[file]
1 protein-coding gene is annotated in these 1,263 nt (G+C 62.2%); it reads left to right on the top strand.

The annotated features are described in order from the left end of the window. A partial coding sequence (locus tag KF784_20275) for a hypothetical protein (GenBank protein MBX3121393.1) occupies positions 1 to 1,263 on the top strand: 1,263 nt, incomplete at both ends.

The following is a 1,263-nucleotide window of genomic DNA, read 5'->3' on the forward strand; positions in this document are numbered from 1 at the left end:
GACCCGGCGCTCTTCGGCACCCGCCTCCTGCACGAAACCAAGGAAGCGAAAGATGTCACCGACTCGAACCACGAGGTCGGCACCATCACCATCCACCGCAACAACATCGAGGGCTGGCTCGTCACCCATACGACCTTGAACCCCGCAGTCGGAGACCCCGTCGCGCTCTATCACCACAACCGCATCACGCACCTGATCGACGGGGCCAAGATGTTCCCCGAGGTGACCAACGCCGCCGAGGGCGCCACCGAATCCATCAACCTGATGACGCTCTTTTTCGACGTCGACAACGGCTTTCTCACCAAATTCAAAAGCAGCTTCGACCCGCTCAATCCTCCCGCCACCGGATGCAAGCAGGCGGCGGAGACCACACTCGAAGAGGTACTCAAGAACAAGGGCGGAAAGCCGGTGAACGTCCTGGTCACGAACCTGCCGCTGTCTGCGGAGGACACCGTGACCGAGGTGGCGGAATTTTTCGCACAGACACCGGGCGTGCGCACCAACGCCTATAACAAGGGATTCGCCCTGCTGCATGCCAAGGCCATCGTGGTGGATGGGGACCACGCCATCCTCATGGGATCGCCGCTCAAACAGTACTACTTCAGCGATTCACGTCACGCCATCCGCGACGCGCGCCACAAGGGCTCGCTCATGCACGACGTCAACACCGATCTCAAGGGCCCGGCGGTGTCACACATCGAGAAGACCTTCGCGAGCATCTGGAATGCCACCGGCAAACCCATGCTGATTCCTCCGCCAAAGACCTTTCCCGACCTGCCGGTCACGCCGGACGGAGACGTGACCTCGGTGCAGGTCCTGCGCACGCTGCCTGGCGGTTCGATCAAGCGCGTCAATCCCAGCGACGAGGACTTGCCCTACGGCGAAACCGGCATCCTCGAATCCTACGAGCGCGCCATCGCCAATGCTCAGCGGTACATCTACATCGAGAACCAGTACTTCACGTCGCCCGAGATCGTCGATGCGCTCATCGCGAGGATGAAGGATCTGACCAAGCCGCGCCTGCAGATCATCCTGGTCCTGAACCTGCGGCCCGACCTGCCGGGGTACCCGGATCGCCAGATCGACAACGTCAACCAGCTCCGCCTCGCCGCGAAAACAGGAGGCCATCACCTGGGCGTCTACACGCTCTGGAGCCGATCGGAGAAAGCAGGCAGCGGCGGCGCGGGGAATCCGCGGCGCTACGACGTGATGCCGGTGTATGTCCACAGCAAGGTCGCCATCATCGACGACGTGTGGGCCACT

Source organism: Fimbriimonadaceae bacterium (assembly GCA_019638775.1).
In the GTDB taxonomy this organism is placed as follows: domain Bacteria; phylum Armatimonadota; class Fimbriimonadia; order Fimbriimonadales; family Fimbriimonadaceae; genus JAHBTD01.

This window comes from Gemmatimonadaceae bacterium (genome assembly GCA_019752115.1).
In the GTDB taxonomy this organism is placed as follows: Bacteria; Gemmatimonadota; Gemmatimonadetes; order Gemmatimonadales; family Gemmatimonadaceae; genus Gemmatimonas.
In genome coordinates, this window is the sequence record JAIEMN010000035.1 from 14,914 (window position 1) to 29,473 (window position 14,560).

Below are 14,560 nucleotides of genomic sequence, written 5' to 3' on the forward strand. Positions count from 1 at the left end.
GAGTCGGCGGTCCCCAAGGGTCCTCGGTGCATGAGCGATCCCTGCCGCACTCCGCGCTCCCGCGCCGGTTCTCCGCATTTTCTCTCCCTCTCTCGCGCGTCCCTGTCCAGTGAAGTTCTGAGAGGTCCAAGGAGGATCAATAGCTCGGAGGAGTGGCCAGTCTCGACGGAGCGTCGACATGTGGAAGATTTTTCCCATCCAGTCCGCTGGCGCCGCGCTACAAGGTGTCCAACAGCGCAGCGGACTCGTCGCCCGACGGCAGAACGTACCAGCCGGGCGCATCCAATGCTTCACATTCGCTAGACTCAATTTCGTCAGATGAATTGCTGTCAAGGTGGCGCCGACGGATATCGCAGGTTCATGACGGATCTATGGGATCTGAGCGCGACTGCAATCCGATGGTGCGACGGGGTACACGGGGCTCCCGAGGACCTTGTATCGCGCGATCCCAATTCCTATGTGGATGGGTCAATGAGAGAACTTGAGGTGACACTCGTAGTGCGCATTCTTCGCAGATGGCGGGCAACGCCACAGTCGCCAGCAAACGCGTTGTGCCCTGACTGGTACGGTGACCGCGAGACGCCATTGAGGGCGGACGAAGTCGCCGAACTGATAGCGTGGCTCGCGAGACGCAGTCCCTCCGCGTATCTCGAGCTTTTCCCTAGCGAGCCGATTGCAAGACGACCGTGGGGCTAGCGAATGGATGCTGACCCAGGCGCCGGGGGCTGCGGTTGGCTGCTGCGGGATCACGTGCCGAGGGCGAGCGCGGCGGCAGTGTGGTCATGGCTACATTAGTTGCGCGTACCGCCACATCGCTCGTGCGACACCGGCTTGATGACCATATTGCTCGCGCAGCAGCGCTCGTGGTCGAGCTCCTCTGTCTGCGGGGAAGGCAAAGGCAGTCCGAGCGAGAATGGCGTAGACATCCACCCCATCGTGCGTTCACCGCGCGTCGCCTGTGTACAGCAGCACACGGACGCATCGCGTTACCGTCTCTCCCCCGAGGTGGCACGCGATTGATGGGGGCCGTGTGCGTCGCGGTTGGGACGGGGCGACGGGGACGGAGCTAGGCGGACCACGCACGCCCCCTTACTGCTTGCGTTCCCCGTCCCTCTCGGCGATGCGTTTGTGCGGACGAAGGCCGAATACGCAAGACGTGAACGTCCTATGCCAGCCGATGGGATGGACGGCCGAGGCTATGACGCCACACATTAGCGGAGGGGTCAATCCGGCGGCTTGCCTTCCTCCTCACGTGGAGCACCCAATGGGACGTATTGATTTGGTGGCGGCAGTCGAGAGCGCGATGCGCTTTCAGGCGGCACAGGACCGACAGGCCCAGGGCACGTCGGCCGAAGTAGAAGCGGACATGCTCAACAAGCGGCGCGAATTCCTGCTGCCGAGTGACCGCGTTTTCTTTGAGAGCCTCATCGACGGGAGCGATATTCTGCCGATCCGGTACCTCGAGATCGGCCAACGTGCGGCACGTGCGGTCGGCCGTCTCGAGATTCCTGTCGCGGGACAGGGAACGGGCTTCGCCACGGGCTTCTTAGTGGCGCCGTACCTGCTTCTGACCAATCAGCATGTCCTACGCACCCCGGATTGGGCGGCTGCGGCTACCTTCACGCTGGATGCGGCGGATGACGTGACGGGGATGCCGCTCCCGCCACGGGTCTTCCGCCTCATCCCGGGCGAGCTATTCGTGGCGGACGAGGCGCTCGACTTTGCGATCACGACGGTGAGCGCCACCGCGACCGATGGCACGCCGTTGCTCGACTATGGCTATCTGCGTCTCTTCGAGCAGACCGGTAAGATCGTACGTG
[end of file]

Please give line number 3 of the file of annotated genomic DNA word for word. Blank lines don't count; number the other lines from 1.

The following is a 1,263-nucleotide window of genomic DNA, read 5'->3' on the forward strand; positions in this document are numbered from 1 at the left end: